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"British English speakers point to Americans adding more syllables so that they can make even more noise without actually saying anything." Llewtrah


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Signora Del Drago
Angels Wii Have Heard on High


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Will I do?

Apparently, UBB strikethrough isn't activated here, so you need to use HTML code.

code:
<s>type text here</s>

[s]type text here[/s] = UBB, which doesn't work
type text here used HTML

Edited to remove a big boo-boo.

quote:
Originally posted by Wicked Tinker(diving)bell:
quote:
Originally posted by Jocko's Gone Fishin':
quote:
Originally posted by Signora Del Drago:


So, a plethora of rain would result in flooding, whereas simply a large amount of rain would not?


I think it's more that a large amount of rain would flood our basement. A plethora of rain would have us building an ark.
You two are brilliant!
Thank you.
My next entry was going to be:
There are degrees of flooding. The flooding I meant is the kind that brings water to the roof, not just in the basement. Sorry I didn't make myself clear. By the way, do you have any rulers that measure in cubits?

--------------------
"This air we're breathing. Oxygen, isn't it?"~I’mNotDedalus, impersonating Vincent D’Onofrio.|"Sometimes trying to communicate can be like walking through a minefield."~wanderwoman
"Give people a break. It's not easy doing a life."~Joshua Halberstam

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Brandi
Little Sales Drummer Boy


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Oh, and since someone already mentioned Eats, Shoots and Leaves, I want to add that The Deluxe Transitive Vampire is a really fun to read grammary, especially if your tastes run to Edward Gorey and Charles Addams.
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Macheath
Happy Xmas (Warranty Is Over)


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I didn't see this listed in the thread:

then vs. than

Mack da Knife

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http://www.artcpodcast.org - There is adventure in sound!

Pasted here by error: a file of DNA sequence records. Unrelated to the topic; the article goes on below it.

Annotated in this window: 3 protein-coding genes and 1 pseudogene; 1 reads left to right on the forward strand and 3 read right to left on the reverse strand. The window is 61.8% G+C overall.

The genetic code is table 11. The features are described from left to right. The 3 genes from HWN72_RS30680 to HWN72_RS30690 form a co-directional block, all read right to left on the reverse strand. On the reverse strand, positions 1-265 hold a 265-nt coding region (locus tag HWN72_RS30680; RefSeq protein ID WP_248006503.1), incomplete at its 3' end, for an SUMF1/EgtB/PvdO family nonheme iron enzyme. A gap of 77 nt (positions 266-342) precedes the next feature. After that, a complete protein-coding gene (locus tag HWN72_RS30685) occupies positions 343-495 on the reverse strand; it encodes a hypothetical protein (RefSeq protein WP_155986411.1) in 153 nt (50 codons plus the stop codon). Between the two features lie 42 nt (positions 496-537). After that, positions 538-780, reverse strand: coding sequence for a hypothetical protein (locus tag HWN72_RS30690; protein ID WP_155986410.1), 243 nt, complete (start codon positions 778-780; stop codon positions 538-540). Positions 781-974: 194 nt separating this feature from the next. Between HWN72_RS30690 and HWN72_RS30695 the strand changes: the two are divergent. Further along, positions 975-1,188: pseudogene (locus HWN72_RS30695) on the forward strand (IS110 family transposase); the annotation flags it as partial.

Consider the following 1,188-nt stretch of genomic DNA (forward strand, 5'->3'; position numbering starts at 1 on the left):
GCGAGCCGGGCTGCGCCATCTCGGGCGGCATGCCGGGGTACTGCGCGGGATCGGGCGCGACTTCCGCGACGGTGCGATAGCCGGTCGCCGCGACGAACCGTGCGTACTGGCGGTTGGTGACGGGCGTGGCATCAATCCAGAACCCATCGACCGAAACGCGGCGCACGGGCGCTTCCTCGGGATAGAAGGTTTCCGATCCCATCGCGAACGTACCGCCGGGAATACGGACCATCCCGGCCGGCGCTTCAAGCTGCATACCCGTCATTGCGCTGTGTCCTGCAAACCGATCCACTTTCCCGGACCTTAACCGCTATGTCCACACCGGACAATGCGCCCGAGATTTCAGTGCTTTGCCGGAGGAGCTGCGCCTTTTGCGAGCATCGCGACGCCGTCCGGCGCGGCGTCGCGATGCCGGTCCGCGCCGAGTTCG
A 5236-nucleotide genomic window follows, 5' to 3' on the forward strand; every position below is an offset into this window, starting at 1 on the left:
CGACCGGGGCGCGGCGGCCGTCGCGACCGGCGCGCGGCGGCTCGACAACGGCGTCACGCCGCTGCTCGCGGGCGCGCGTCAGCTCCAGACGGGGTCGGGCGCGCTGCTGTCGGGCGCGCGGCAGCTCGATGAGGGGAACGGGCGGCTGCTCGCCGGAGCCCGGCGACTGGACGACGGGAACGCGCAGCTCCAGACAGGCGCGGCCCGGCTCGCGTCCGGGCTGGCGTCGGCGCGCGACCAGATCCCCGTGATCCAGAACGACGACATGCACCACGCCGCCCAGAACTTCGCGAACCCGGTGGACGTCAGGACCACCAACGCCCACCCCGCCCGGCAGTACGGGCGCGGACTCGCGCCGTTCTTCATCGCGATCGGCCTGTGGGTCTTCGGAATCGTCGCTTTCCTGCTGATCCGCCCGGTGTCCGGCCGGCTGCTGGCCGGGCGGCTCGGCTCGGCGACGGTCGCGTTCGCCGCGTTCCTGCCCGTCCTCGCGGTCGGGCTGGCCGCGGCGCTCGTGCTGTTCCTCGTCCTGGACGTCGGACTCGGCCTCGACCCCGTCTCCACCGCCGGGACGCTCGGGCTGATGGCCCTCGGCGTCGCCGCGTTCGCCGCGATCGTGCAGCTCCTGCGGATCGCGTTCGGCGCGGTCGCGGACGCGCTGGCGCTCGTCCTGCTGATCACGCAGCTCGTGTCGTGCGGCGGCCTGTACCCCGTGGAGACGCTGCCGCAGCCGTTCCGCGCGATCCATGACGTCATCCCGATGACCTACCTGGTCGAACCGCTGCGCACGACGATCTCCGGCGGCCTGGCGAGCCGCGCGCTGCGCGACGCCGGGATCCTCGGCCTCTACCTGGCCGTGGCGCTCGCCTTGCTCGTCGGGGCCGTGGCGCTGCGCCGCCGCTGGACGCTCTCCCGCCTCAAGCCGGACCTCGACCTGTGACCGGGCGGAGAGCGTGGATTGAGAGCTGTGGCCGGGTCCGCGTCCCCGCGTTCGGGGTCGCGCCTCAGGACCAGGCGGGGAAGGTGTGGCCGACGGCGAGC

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NorthernLite
We Three Blings


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 - Irregardless

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You've got to remember that these are just simple farmers. These are people of the land. The common clay of the new West. You know... morons. -Blazing Saddles

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Brad from Georgia
Ding Dong! Merrily on High Definition TV


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Only people with too much time on their hands worry about only children.

NorthernLite, "Irregardless" was actually popularized by radio--it was one of the catch words on the "Amos 'n' Andy" show early on, along with "regusted" ("I'm regusted!") and other mangled words.

--------------------
"No hard feelin's and HOPpy New Year!"--Walt Kelly
Hear what you're missing: ARTC podcasts! http://artcpodcast.org/

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Jocko's Jolly
Happy Xmas (Warranty Is Over)


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quote:
Originally posted by Signora Del Drago:
By the way, do you have any rulers that measure in cubits?

What, you don't have 6 Reeds laying around? Well, in that case, you COULD calculate it by dividing 1 handbreadth by 6 or 1 fingerbreadth by 24, if you must! [Razz]

--------------------
Like every good third-in-a-series it contains a whole load of ewoks, ‘Clubber’ Lang, whey-faced Sophia Coppola, Sean Connery as the Pirate Captain’s estranged dad, a crappy CGI alien, and Richard Pryor on a donkey. -- Gideon Defoe